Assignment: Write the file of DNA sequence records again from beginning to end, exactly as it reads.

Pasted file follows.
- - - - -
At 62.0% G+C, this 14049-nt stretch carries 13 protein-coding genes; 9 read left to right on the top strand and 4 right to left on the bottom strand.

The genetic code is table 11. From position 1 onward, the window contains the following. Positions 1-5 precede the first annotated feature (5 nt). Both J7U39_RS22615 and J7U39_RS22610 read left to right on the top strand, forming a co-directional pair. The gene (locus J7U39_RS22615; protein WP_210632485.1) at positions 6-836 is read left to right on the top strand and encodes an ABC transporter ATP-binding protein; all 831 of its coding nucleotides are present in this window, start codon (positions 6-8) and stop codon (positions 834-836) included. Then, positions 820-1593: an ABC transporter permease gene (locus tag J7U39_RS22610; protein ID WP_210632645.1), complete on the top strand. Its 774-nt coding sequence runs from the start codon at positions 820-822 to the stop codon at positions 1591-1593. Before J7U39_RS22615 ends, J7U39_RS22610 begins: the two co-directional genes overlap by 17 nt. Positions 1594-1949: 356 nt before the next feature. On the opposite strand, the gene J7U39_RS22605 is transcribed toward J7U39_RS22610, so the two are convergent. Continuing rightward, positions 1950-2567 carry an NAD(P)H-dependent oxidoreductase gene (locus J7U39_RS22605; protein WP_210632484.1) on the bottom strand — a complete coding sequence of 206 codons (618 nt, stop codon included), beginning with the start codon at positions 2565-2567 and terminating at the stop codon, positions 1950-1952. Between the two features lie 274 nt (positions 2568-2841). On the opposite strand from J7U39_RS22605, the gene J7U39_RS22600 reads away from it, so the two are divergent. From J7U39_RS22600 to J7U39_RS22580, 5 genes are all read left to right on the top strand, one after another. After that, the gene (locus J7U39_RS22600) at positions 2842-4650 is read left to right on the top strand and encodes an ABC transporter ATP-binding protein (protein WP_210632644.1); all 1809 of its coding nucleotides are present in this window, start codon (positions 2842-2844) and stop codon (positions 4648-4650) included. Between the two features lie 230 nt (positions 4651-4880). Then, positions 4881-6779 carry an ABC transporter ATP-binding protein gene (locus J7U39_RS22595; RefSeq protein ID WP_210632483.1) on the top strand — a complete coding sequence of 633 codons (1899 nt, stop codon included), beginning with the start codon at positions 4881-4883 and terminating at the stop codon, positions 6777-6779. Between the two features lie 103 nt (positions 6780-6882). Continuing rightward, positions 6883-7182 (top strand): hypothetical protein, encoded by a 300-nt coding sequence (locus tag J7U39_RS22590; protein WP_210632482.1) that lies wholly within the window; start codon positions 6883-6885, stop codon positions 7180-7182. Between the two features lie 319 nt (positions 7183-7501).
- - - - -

At 62.0% G+C, this 14049-nt stretch carries 13 protein-coding genes; 9 read left to right on the top strand and 4 right to left on the bottom strand.

The genetic code is table 11. From position 1 onward, the window contains the following. Positions 1-5 precede the first annotated feature (5 nt). Both J7U39_RS22615 and J7U39_RS22610 read left to right on the top strand, forming a co-directional pair. The gene (locus J7U39_RS22615; protein WP_210632485.1) at positions 6-836 is read left to right on the top strand and encodes an ABC transporter ATP-binding protein; all 831 of its coding nucleotides are present in this window, start codon (positions 6-8) and stop codon (positions 834-836) included. Then, positions 820-1593: an ABC transporter permease gene (locus tag J7U39_RS22610; protein ID WP_210632645.1), complete on the top strand. Its 774-nt coding sequence runs from the start codon at positions 820-822 to the stop codon at positions 1591-1593. Before J7U39_RS22615 ends, J7U39_RS22610 begins: the two co-directional genes overlap by 17 nt. Positions 1594-1949: 356 nt before the next feature. On the opposite strand, the gene J7U39_RS22605 is transcribed toward J7U39_RS22610, so the two are convergent. Continuing rightward, positions 1950-2567 carry an NAD(P)H-dependent oxidoreductase gene (locus J7U39_RS22605; protein WP_210632484.1) on the bottom strand — a complete coding sequence of 206 codons (618 nt, stop codon included), beginning with the start codon at positions 2565-2567 and terminating at the stop codon, positions 1950-1952. Between the two features lie 274 nt (positions 2568-2841). On the opposite strand from J7U39_RS22605, the gene J7U39_RS22600 reads away from it, so the two are divergent. From J7U39_RS22600 to J7U39_RS22580, 5 genes are all read left to right on the top strand, one after another. After that, the gene (locus J7U39_RS22600) at positions 2842-4650 is read left to right on the top strand and encodes an ABC transporter ATP-binding protein (protein WP_210632644.1); all 1809 of its coding nucleotides are present in this window, start codon (positions 2842-2844) and stop codon (positions 4648-4650) included. Between the two features lie 230 nt (positions 4651-4880). Then, positions 4881-6779 carry an ABC transporter ATP-binding protein gene (locus J7U39_RS22595; RefSeq protein ID WP_210632483.1) on the top strand — a complete coding sequence of 633 codons (1899 nt, stop codon included), beginning with the start codon at positions 4881-4883 and terminating at the stop codon, positions 6777-6779. Between the two features lie 103 nt (positions 6780-6882). Continuing rightward, positions 6883-7182 (top strand): hypothetical protein, encoded by a 300-nt coding sequence (locus tag J7U39_RS22590; protein WP_210632482.1) that lies wholly within the window; start codon positions 6883-6885, stop codon positions 7180-7182. Between the two features lie 319 nt (positions 7183-7501).